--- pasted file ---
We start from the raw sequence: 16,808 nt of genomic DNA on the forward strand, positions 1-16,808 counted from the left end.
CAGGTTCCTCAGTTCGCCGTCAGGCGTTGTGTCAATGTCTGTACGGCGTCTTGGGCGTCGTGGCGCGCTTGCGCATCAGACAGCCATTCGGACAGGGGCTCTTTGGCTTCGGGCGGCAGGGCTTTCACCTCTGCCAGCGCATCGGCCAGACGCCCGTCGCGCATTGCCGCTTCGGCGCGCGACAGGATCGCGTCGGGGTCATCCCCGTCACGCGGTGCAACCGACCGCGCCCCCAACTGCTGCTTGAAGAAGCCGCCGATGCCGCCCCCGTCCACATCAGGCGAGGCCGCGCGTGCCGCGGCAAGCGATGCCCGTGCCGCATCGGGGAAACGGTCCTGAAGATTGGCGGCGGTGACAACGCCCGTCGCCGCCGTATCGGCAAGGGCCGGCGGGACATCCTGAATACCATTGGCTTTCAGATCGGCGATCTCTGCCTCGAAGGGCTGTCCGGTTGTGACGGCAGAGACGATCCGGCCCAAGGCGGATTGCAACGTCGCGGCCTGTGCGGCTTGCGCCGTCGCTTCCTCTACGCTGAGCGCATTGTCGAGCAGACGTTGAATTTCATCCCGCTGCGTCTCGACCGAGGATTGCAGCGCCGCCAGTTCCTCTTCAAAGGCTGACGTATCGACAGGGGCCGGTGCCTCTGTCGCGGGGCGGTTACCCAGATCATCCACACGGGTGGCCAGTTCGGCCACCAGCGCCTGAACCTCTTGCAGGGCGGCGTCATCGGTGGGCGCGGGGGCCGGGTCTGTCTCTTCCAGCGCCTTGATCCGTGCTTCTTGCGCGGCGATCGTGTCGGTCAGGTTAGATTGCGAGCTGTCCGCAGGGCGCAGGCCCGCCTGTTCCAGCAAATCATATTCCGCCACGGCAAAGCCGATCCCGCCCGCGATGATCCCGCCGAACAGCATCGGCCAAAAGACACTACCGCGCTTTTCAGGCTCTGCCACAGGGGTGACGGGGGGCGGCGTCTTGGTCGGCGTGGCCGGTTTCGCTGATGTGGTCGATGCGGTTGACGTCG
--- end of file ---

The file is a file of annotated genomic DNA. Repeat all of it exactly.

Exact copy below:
We start from the raw sequence: 16,808 nt of genomic DNA on the forward strand, positions 1-16,808 counted from the left end.
CAGGTTCCTCAGTTCGCCGTCAGGCGTTGTGTCAATGTCTGTACGGCGTCTTGGGCGTCGTGGCGCGCTTGCGCATCAGACAGCCATTCGGACAGGGGCTCTTTGGCTTCGGGCGGCAGGGCTTTCACCTCTGCCAGCGCATCGGCCAGACGCCCGTCGCGCATTGCCGCTTCGGCGCGCGACAGGATCGCGTCGGGGTCATCCCCGTCACGCGGTGCAACCGACCGCGCCCCCAACTGCTGCTTGAAGAAGCCGCCGATGCCGCCCCCGTCCACATCAGGCGAGGCCGCGCGTGCCGCGGCAAGCGATGCCCGTGCCGCATCGGGGAAACGGTCCTGAAGATTGGCGGCGGTGACAACGCCCGTCGCCGCCGTATCGGCAAGGGCCGGCGGGACATCCTGAATACCATTGGCTTTCAGATCGGCGATCTCTGCCTCGAAGGGCTGTCCGGTTGTGACGGCAGAGACGATCCGGCCCAAGGCGGATTGCAACGTCGCGGCCTGTGCGGCTTGCGCCGTCGCTTCCTCTACGCTGAGCGCATTGTCGAGCAGACGTTGAATTTCATCCCGCTGCGTCTCGACCGAGGATTGCAGCGCCGCCAGTTCCTCTTCAAAGGCTGACGTATCGACAGGGGCCGGTGCCTCTGTCGCGGGGCGGTTACCCAGATCATCCACACGGGTGGCCAGTTCGGCCACCAGCGCCTGAACCTCTTGCAGGGCGGCGTCATCGGTGGGCGCGGGGGCCGGGTCTGTCTCTTCCAGCGCCTTGATCCGTGCTTCTTGCGCGGCGATCGTGTCGGTCAGGTTAGATTGCGAGCTGTCCGCAGGGCGCAGGCCCGCCTGTTCCAGCAAATCATATTCCGCCACGGCAAAGCCGATCCCGCCCGCGATGATCCCGCCGAACAGCATCGGCCAAAAGACACTACCGCGCTTTTCAGGCTCTGCCACAGGGGTGACGGGGGGCGGCGTCTTGGTCGGCGTGGCCGGTTTCGCTGATGTGGTCGATGCGGTTGACGTCG